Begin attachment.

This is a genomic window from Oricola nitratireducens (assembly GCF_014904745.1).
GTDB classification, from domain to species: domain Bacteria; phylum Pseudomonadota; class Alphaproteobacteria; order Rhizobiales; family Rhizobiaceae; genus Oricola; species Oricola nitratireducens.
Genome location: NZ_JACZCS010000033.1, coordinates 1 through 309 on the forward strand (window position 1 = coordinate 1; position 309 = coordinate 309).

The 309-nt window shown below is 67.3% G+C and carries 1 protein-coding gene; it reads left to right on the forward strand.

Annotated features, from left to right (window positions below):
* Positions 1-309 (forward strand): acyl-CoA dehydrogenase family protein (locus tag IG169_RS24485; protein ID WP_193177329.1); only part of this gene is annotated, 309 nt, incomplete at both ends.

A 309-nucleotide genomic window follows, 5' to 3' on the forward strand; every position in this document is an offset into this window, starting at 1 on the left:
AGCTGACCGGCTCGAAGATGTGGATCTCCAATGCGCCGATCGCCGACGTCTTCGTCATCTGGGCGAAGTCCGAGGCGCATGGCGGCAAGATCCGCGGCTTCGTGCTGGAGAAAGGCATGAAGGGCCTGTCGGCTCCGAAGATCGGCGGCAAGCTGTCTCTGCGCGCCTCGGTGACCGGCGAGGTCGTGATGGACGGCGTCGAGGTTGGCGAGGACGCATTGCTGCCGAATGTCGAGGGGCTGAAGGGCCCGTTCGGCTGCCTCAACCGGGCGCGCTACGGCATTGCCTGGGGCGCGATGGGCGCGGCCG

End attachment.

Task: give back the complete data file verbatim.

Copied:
This is a genomic window from Oricola nitratireducens (assembly GCF_014904745.1).
GTDB classification, from domain to species: domain Bacteria; phylum Pseudomonadota; class Alphaproteobacteria; order Rhizobiales; family Rhizobiaceae; genus Oricola; species Oricola nitratireducens.
Genome location: NZ_JACZCS010000033.1, coordinates 1 through 309 on the forward strand (window position 1 = coordinate 1; position 309 = coordinate 309).

The 309-nt window shown below is 67.3% G+C and carries 1 protein-coding gene; it reads left to right on the forward strand.

Annotated features, from left to right (window positions below):
* Positions 1-309 (forward strand): acyl-CoA dehydrogenase family protein (locus tag IG169_RS24485; protein ID WP_193177329.1); only part of this gene is annotated, 309 nt, incomplete at both ends.

A 309-nucleotide genomic window follows, 5' to 3' on the forward strand; every position in this document is an offset into this window, starting at 1 on the left:
AGCTGACCGGCTCGAAGATGTGGATCTCCAATGCGCCGATCGCCGACGTCTTCGTCATCTGGGCGAAGTCCGAGGCGCATGGCGGCAAGATCCGCGGCTTCGTGCTGGAGAAAGGCATGAAGGGCCTGTCGGCTCCGAAGATCGGCGGCAAGCTGTCTCTGCGCGCCTCGGTGACCGGCGAGGTCGTGATGGACGGCGTCGAGGTTGGCGAGGACGCATTGCTGCCGAATGTCGAGGGGCTGAAGGGCCCGTTCGGCTGCCTCAACCGGGCGCGCTACGGCATTGCCTGGGGCGCGATGGGCGCGGCCG